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Buy a Chinese New Year calligraphy wall scroll here!
Start your custom "Chinese New Year" project by clicking the button next to your favorite "Chinese New Year" title below...
I've noticed you are looking for "chinese new year". Words like "Oriental", "Asian", "Chinese", "Japanese" and "Korean" are sometimes a bit too general since most of the phrases and words in my database are related to these terms. You may want to try your search again with just the base words for better results.
If you want to wish someone a happy new year this is the way. You can hang this up during western New Years (Dec 31st - Jan 1st) and keep it up until after Chinese New Years which happens in either January or February of each year (it changes from year to year because China uses a lunar calendar).
This is a common proverb to hear around the time of Chinese New Years. Directly translated character by character it means, "Year Year Have Surplus". A more natural English translation including the deeper meaning would be "Every Year may you Have Abundance in your life".
On a side note, this phrase often goes with a gift of something related to fish. This is because the last character "yu" which means surplus or abundance has exactly the same pronunciation in Mandarin as the word for "fish".
This is also one of the most common titles for traditional paintings that feature koi fish.
In China, this phrase might make an odd wall scroll - a customer asked special for this common phrase which is why it appears here. See my other abundance-related words if you want a wall scroll that will seem more comfortable in Chinese culture.
Note: This can be pronounced in Korean, but it's not a commonly-used term.
A husband and wife separated and reunited.
About 1500 years ago in China, there lived a beautiful princess named Le Chang. She and her husband Xu De Yan loved each other very much. But when the army of the Sui Dynasty was about to attack their kingdom, disposed of all of their worldly possessions and prepared to flee into exile.
They knew that in the chaos, they might lose track of each other, so the one possession they kept was a bronze mirror which is a symbol of unity for a husband and wife. They broke the mirror into two pieces, and each of them kept half of the mirror. They decided that if separated, they would try to meet in the fair during the 15th day of the first lunar month (which is the lantern festival). Unfortunately, the occupation was brutal, and the princess was forced to become the mistress of the new commissioner of the territory, Yang Su.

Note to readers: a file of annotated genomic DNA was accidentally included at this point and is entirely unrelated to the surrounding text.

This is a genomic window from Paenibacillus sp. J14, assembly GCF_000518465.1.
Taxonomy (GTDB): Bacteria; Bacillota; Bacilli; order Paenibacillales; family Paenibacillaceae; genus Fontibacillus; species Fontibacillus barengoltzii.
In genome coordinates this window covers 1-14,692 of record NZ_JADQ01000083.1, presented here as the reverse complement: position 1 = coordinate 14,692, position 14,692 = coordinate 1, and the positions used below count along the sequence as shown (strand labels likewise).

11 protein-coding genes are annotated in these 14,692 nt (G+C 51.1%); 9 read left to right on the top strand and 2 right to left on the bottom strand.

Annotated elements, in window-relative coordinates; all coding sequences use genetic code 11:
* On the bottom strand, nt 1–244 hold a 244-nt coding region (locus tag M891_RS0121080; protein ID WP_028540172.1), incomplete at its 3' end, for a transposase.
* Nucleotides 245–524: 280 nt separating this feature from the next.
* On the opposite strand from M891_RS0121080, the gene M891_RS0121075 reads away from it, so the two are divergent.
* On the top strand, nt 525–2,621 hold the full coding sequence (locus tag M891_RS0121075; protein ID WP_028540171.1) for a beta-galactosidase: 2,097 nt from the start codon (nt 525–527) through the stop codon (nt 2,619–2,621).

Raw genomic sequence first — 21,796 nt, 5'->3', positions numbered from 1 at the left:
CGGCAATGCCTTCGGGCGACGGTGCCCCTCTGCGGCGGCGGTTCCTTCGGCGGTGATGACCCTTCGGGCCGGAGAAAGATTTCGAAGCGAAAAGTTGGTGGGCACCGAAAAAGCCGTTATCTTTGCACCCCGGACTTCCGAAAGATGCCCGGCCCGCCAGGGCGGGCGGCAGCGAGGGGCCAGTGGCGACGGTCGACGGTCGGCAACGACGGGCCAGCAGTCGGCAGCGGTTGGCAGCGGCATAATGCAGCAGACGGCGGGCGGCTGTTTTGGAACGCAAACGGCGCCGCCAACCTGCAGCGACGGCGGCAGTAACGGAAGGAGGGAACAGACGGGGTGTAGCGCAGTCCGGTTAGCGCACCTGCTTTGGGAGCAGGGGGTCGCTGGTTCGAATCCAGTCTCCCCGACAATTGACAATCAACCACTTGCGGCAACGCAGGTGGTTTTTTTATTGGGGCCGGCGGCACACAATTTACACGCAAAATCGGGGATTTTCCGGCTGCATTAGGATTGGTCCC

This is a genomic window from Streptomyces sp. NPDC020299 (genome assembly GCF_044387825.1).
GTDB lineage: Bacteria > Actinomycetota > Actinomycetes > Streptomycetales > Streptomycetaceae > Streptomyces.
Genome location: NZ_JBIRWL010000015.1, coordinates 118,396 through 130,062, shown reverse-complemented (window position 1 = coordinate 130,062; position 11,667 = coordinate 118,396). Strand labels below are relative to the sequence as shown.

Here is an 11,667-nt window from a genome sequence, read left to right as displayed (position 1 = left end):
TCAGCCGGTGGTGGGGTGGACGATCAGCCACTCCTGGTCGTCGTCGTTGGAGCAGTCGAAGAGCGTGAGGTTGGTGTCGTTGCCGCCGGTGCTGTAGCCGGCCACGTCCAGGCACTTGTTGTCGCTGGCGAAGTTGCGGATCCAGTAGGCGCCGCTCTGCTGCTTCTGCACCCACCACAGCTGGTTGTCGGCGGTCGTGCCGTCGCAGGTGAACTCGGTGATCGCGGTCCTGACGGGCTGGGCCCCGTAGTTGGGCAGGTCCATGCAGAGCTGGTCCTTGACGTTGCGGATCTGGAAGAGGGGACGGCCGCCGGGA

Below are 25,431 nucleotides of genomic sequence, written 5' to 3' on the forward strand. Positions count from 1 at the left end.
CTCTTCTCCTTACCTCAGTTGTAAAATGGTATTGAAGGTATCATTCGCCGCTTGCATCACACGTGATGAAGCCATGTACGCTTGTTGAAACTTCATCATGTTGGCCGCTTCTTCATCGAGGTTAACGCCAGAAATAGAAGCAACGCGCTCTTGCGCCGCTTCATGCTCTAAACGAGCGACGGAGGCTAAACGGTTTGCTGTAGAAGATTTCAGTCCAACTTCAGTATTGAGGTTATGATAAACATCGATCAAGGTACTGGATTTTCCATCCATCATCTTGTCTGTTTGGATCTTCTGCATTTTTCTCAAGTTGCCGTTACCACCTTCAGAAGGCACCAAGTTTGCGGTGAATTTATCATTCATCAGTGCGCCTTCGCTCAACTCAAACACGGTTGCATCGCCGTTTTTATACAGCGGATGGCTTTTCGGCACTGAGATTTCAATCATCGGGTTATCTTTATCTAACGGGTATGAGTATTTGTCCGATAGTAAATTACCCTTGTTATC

At the Lantern Festival the next year, the husband came to the fair to search for his wife. He carried with him, his half of the mirror. As he walked through the fair, he saw the other half of the mirror for sale at a junk market by a servant of the commissioner. The husband recognized his wife's half of the mirror immediately, and tears rolled down his face as he was told by the servant about the bitter and loveless life that the princess had endured.
As his tears dripped onto the mirror, the husband scratched a poem into his wife's half of the mirror:
You left me with the severed mirror,
The mirror has returned but absent are you,
As I gaze in the mirror I seek your face,
I see the moon, but as for you, I see not a trace.
The servant brought the inscribed half of the mirror back to the princess. For many days, the princess could not stop crying when she found that her husband was alive and still loved her.
Commissioner Yang Su, becoming aware of this saga realized that he could never obtain the love of the princess. He sent for the husband and allowed them to reunite.
This proverb in Chinese is now used to describe a couple who has been torn apart for some reason (usually divorce), but have come back together (or remarried).
It seems to be more common these days in America for divorced couples to reconcile and get married to each other again. This would be a great gift if you know someone who is about to remarry their ex.
This is the character for rat (and sometimes mouse) in Chinese, old Korean, and Japanese.
If you were born in the year of the Rat, you . . .
Are sensitive and smart.
Easily to adapt to the new environments.
Have a curious nature.
Are good at using the opportunities that are presented to you.
In some contexts, this character could mean "mouse".
See also our Chinese Zodiac page.
This is the character for monkey in Chinese.
This means ape in Japanese due to a error made long ago as Japan absorbed Chinese characters.
If you were born in the year of the monkey, you . . .
Are smart, brave, active and competitive.
Like new things.
Have a good memory.
Are quick to respond
Have an easy time winning people's trust.
Are however, not very patient.
See also our Chinese Zodiac page.
Note: This character does have the meaning of monkey in Korean Hanja, but is not used very often.
Below are some entries from our dictionary that may match your chinese new year search...
|Character Images||Characters / Kanji
If shown, second row is Simplified Chinese
|Simple Dictionary Definition|
|子|| zi // zǐ / zi5 // zi3
kou / ko こう
| (noun suffix); son; child; seed; egg; small thing; 1st earthly branch: 11 p.m.-1 a.m., midnight, 11th solar month (7th December to 5th January), year of the Rat; Viscount, fourth of five orders of nobility 五等爵位[wu3 deng3 jue2 wei4]
(1) fruit; nut; (2) seed; (3) (in broth) pieces of meat, vegetable, etc.; (4) content; substance; first sign of Chinese zodiac (The Rat, 11pm-1am, north, November); (suffix) (archaism) (honorific or respectful language) honorific (or familiar) suffix used after a name; (1) child (esp. a boy); (2) viscount; (3) (honorific or respectful language) master (founder of a school of thought, esp. Confucius); (4) philosophy (branch of Chinese literature); non-Confucian Hundred Schools of Thought writings; (5) (archaism) you (of one's equals); (suffix noun) (6) -er (i.e; (1) (obscure) child; (n,n-suf) (2) (obscure) interest; (n,n-suf) (1) child; (2) young (animal); (3) young woman; young geisha; (4) offshoot; (5) interest; (6) (abbreviation) new shares; (7) player who is not a dealer (in cards, mahjong, etc.); (n,n-suf) (8) (archaism) bird egg; (suffix noun) (9) -er (often of young women); Nene (personal name)